A total of 34 terrorist plots have been disrupted in the U.K. since the July 2005 bombings in London, the head of the domestic security service said.
“There have been persistent attempts of attacks of terrorism in this country,” Andrew Parker, the director general of the agency known as MI5, told Parliament’s cross-party Intelligence and Security Committee in London today. “A small number have failed because they just failed, the plans didn’t come together, but the vast majority were foiled.”
One or two of the plots that have failed each year were aimed at causing mass casualties, Parker said, adding that the “vast majority” emanated from British residents.
Parker and his colleagues from Britain’s two other spy agencies -- Iain Lobban, the director of the Government Communications Headquarters listening post and the head of MI6, the overseas intelligence agency, John Sawers -- were being questioned by lawmakers for the first time in public today.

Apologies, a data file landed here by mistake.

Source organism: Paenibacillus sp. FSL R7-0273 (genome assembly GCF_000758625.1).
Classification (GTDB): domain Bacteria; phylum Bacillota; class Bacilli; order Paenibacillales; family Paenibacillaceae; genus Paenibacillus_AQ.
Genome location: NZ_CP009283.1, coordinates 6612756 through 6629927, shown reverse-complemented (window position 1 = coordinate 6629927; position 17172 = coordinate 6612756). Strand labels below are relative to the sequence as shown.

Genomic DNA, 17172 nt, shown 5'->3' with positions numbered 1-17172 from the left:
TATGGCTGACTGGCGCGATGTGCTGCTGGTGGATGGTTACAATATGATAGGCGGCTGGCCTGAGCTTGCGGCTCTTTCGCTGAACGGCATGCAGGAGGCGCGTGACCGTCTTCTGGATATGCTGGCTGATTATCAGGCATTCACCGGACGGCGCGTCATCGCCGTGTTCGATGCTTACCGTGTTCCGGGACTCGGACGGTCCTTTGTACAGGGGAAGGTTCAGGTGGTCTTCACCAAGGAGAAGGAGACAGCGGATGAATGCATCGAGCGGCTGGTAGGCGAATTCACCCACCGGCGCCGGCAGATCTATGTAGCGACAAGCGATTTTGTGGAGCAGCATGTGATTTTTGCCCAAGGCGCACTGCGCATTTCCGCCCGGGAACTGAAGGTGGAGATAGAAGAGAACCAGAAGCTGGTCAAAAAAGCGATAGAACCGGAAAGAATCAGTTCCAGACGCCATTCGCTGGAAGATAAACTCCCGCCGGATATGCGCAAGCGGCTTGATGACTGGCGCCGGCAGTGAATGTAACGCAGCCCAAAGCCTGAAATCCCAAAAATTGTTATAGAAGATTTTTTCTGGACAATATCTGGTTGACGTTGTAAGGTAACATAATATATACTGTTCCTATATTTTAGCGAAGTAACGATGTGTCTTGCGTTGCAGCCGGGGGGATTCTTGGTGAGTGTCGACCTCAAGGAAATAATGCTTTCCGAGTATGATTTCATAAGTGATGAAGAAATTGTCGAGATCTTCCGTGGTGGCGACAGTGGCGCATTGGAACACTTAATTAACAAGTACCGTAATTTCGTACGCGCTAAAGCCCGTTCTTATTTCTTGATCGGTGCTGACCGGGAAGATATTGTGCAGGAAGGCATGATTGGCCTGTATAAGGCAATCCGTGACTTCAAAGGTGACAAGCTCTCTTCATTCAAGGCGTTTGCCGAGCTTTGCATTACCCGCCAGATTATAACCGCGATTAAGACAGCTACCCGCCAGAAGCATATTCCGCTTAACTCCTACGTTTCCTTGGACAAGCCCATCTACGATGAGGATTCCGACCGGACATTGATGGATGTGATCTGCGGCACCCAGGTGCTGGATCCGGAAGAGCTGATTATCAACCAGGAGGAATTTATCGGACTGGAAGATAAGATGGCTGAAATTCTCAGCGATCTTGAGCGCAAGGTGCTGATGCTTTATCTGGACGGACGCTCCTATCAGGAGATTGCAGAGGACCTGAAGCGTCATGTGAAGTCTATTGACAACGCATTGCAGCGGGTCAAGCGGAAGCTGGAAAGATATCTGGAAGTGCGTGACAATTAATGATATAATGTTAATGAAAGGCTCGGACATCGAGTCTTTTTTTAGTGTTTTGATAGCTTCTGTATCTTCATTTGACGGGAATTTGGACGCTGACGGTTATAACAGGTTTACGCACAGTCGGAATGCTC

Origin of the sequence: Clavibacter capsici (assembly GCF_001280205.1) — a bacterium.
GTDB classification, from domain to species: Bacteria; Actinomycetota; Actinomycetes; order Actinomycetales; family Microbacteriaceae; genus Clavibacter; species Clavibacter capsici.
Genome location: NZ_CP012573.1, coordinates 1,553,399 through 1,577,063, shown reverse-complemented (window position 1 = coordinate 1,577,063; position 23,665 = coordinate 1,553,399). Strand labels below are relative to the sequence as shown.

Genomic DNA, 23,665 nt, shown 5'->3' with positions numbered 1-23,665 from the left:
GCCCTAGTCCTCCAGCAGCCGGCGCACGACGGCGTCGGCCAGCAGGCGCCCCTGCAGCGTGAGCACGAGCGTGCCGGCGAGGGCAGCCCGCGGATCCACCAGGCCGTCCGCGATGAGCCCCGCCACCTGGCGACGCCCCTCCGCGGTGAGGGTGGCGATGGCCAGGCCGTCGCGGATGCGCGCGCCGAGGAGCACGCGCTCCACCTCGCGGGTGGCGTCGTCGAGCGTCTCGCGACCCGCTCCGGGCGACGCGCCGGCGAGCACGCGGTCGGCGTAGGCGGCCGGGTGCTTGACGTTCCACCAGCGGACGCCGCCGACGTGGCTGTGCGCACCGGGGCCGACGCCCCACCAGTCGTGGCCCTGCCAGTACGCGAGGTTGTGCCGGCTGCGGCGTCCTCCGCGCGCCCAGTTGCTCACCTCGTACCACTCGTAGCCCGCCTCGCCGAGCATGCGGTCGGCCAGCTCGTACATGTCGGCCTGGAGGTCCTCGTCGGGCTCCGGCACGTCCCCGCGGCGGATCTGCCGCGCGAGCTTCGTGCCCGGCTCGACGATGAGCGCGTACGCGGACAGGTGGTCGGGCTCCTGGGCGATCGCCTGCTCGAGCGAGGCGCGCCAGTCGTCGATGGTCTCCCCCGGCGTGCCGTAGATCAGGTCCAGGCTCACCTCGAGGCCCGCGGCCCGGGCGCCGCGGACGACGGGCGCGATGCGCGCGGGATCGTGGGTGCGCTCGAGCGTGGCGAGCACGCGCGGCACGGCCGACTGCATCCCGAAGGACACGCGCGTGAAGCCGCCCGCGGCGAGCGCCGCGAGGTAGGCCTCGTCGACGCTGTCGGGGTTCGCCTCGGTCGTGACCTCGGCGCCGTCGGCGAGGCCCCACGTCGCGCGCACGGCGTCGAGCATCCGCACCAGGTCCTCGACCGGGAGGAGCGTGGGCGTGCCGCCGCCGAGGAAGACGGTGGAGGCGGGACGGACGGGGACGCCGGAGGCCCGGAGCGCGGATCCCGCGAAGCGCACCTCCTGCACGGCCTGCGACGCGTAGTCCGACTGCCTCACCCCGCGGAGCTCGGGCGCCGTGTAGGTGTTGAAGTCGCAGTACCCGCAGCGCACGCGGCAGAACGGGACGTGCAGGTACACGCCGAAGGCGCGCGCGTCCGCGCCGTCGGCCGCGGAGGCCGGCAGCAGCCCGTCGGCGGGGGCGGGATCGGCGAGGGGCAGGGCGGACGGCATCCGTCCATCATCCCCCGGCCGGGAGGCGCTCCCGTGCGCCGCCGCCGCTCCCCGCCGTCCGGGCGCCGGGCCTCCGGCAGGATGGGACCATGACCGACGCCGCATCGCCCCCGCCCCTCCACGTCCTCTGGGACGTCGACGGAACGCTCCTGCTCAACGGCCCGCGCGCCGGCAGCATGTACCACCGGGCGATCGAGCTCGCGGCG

The killing of a 25-year-old soldier outside a London barracks in May was the first attack to be treated as a terrorist incident in several years. Two men will go on trial accused of that murder later this month. In 2005, 52 people died after four Islamist suicide bombers set off explosions on underground trains and a bus in central London during the morning rush hour.
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